In Layman Terms
Self Produced

Kids these days. Post Millennial brother and sister Cole and Logan Layman make up the solid core of the cleverly-named band, In Layman Terms. These are precocious teenagers in college and high school demonstrating a grasp of a very difficult music at a very young age. Logan, the girl-child, sings and plays bass. Cole, the boy-child, plays all sorts of guitars and is a monster riff-master. Logan sings soulfully, best heard on the title cut, "I'm Not Ready," and smoking reading of Janis Joplin's "Move Over." Cole is as capable on slide guitar, as standard tuning and plays a mean cigar box to boot. He remains completely true to Hubert Sumlin on Howlin' Wolf's "Smokestack Lightning," which Logan properly updates the singing in such a way that the delta roots of the song and its 21-Century antecedents cheerfully co-exist. These guys are green, but that is not a bad thing. In Layman Terms stand to bring something new and vital to this old music.

Bobby Rush
Porcupine Meat
Rounder Records

The modern king of the Chitlin' Curcuit is Pine Bluff, Arkansas' Bobby Rush. A fixture of state fair stages, back swamp throw downs, local music gatherings, and the finest international music festivals, Rush (born Emmett Ellis Jr.) has been a constant in that funk-soul concoction that rose out of the blues in the 1970s and '80s. At 83-years old, Rush sound pretty good. Time has diminished little his sly delivery and his songwriting not at all. The treat here is an even dozen. Rush is joined by some provocative artists from Joe Bonamassa on the slow groove "Me, Myself, and I," Dave Alvin on the smoothly sensual "It's Your Move," and Keb' Mo' on the roadhouse rounder "Nighttime Gardener." The disc closer, "I'm Tired" is presented as mixed by Tangle Eye (NOLA sound engineer Steve Reynolds and producer Scott Billington), extrapolating their charm from their 2004 Alan Lomax's Southern Journey Remixed. What starts as a down home delta vision is given a digital crunch, magnifying the vibe 100-fold.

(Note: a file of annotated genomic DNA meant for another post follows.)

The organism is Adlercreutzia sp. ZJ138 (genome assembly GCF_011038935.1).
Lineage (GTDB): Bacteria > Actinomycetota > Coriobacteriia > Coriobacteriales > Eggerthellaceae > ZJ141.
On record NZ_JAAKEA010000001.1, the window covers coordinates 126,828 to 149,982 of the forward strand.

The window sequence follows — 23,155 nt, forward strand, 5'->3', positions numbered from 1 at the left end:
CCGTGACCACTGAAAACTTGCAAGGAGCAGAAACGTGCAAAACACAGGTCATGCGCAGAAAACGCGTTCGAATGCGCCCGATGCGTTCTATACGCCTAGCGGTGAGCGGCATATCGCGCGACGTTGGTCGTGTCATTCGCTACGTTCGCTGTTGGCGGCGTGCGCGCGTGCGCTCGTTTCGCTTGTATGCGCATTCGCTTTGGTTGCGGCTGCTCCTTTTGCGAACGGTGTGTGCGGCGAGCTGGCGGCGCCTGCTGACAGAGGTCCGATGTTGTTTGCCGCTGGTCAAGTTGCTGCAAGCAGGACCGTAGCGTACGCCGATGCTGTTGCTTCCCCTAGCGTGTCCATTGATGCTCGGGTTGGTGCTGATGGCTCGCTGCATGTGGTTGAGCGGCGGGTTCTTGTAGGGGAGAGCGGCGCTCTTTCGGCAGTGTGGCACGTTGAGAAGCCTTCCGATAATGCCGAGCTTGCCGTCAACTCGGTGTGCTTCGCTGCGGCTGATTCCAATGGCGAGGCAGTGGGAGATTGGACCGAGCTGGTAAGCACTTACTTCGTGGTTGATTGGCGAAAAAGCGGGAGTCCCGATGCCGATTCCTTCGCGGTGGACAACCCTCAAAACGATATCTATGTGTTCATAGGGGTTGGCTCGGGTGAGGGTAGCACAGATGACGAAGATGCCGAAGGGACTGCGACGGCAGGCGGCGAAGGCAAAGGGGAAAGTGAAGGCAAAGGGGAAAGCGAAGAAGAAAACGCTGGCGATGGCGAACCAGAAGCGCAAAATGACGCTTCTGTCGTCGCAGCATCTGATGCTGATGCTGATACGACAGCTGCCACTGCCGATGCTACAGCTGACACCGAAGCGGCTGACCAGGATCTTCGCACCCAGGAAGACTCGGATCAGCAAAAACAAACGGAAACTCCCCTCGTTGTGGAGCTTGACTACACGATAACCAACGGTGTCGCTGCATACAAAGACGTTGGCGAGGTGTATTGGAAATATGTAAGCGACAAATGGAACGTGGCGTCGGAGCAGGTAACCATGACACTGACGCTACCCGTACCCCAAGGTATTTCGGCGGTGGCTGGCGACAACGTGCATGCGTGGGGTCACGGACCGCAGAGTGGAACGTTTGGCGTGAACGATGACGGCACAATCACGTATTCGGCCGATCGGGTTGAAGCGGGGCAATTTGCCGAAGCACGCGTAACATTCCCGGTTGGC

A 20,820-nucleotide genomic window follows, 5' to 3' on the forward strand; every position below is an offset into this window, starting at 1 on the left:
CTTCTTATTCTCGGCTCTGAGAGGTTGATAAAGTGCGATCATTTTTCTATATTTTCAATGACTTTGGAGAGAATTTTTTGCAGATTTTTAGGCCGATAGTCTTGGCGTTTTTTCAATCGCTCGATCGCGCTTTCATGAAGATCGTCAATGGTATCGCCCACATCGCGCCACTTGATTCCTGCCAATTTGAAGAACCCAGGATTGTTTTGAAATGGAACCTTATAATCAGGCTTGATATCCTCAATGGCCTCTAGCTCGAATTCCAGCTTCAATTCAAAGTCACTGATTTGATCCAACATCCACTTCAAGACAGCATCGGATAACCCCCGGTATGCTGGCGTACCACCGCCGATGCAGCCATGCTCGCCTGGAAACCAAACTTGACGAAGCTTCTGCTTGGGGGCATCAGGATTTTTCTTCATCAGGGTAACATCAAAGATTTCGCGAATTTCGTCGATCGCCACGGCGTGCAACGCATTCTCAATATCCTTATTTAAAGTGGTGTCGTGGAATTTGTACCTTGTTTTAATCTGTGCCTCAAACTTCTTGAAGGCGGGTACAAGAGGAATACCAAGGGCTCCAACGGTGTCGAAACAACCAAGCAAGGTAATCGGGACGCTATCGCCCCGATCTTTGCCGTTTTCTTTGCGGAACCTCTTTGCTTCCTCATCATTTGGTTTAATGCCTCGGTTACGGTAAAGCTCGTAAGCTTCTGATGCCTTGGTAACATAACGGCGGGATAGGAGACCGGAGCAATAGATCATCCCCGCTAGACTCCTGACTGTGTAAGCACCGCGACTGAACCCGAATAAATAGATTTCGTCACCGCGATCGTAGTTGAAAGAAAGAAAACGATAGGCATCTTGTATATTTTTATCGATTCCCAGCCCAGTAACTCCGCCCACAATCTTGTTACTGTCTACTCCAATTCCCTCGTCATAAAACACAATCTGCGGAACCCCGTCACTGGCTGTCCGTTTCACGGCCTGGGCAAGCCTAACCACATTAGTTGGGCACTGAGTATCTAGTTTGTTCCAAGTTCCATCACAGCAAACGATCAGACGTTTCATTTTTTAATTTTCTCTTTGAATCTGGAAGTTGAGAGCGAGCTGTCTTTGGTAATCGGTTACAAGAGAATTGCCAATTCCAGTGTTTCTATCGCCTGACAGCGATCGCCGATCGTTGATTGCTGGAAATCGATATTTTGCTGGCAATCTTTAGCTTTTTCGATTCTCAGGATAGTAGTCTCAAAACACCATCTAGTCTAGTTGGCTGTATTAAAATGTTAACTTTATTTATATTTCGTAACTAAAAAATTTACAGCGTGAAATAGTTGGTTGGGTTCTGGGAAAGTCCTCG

Various Artists
The International Blues Challenge #32
The Blues Foundation

The Blues Foundation, located, appropriately, in Memphis, TN has for nearly 40 years been a greenhouse for nurturing blues acts, now and old alike. The group's Annual Blues Challenge has morphed into a showcase of new blues talent. The 2016 edition of the Challenge, Number 32 took place in early January and included 257 acts from which category winners were selected. the International Blues Challenge #32 includes nine selections from the many performances on Memphis' fabled Beale Street, ranging from the rollicking rock and roll of Innervision's "Hound Dog" to Sonny Moorman's steel-body delta dirt blues of "You Make All My Blues Come True." In between is the tenor saxophone-driven "Norman's Blues" by The Norman Jackson Band and Hector Anchondo's "Tall Glass of Whiskey," propelled by chunky electric guitar and Bing Futch's lower-key alcohol song, "Drinkin' and Drivn." Collections like this offer a playlist of new talent waiting the be heard and delighted by.